Tintjournal Logo

Wambui Waldhauser


First Language(s): Gikuyu
Second Language(s): English, Swahili, German


Wambui Waldhauser is a Kenyan living in Vorarlberg, Austria. She recently completed a creative writing class with the 2018 Caine Prize for African Writing winner, Makena Onjerika. Wambui is an enthusiastic reader and has published book reviews and essays on the online magazine Story Moja and on her personal blogs wambuiwaldhauser.at and on her social media handles under Reads And Reflections.


What was your favorite book as a child?

I did not have one favourite book. I remember reading anything and everything I could get my hands on from Ladybird Books when I was quite young to the children’s section of the Sunday newspaper, The Sunday Nation. My father used to keep it especially for me. At one time I read all the stories in the Bible. Books for leisure were not too many growing up and I simply read what I could get my hands on. I remember Enid Blyton and later, reading tons of Nancy Drew and The Hardy Boys series when I was between ten and twelve. With the onset of teenage I got into James Hadley Chase, John Kiriamiti, Sydney Sheldon, Wilbur Smith… generally a lot of popular crime and mystery, that is what was circulating among us young people. But it was also around that time that I started reading some of my current favourite authors: Thomas Hardy, Ngugi Wa Thiong’o, Chinua Achebe, Nadine Gordimer and many others. Oh and C. S. Lewis. I loved C. S. Lewis.

Do you remember the original reason or motivation why you started writing creatively?

I think I have always had a special affinity with words no matter the language. My English and Swahili class compositions were always very creative, though my horrendous handwriting was frustrating to my early childhood teachers. Reading motivated me to start creating stories myself and writing them down. After that it was the reception that my writing got from my friends, my parents and especially my teachers that motivated me to continue. I remember writing a long-ish story, perhaps a novella by the time it was finished, when I was about 14 years old. My friends would read it as I wrote it and sometimes they would come to impatiently ask if I had added a chapter. Thinking back, the story was not very original but my friends and the pure joy of writing it really made me think that writing was perhaps something I could pursue later. I also had incredibly supportive English teachers all through high school.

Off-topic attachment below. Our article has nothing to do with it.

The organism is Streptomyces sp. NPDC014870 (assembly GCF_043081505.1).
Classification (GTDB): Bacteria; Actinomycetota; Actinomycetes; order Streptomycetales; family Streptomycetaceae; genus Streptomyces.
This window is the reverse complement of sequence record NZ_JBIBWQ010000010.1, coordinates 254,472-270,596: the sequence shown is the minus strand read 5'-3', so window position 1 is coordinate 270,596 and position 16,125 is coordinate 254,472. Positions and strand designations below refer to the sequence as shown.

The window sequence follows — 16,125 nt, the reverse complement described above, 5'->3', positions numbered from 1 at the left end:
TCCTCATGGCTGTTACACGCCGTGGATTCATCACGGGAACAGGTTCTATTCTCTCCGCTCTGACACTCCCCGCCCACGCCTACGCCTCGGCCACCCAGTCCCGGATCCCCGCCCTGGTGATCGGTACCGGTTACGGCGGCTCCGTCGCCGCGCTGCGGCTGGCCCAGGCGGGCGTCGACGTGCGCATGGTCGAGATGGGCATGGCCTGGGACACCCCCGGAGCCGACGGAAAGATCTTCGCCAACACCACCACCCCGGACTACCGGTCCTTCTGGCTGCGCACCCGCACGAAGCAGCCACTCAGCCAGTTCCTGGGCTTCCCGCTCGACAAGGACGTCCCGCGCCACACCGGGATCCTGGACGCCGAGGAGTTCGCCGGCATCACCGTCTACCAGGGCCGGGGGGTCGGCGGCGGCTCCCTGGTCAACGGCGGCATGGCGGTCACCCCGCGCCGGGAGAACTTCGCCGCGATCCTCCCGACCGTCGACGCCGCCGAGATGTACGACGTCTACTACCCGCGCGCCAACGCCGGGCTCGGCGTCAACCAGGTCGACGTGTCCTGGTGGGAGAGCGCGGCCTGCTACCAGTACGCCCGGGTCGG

What was the most adventurous or thrilling thing you ever did/experienced?

I am not very adventurous, sorry to say. Though now that I think about it, it was quite daring to come to Europe alone at 21 years of age, and that for the very first time I left my family and my country. It started out as exciting, turned to scary/thrilling pretty quickly and later, all my senses were so attuned to learning a new language and a foreign culture that I pretty much forgot to be scared most of the time. My first few months, perhaps first few years in Europe were thrilling.

Do you listen to music while reading or writing?

I am not very choosy when reading. I can read anywhere. I do need my quiet when writing otherwise I get too distracted. If I have to write with unavoidable distractions around me, I will put on my earphones and turn some classical music on. That helps.

Supported by:

Land Steiermark: Kultur, Europa, Außenbeziehungen
U.S. Embassy Vienna
Stadt Graz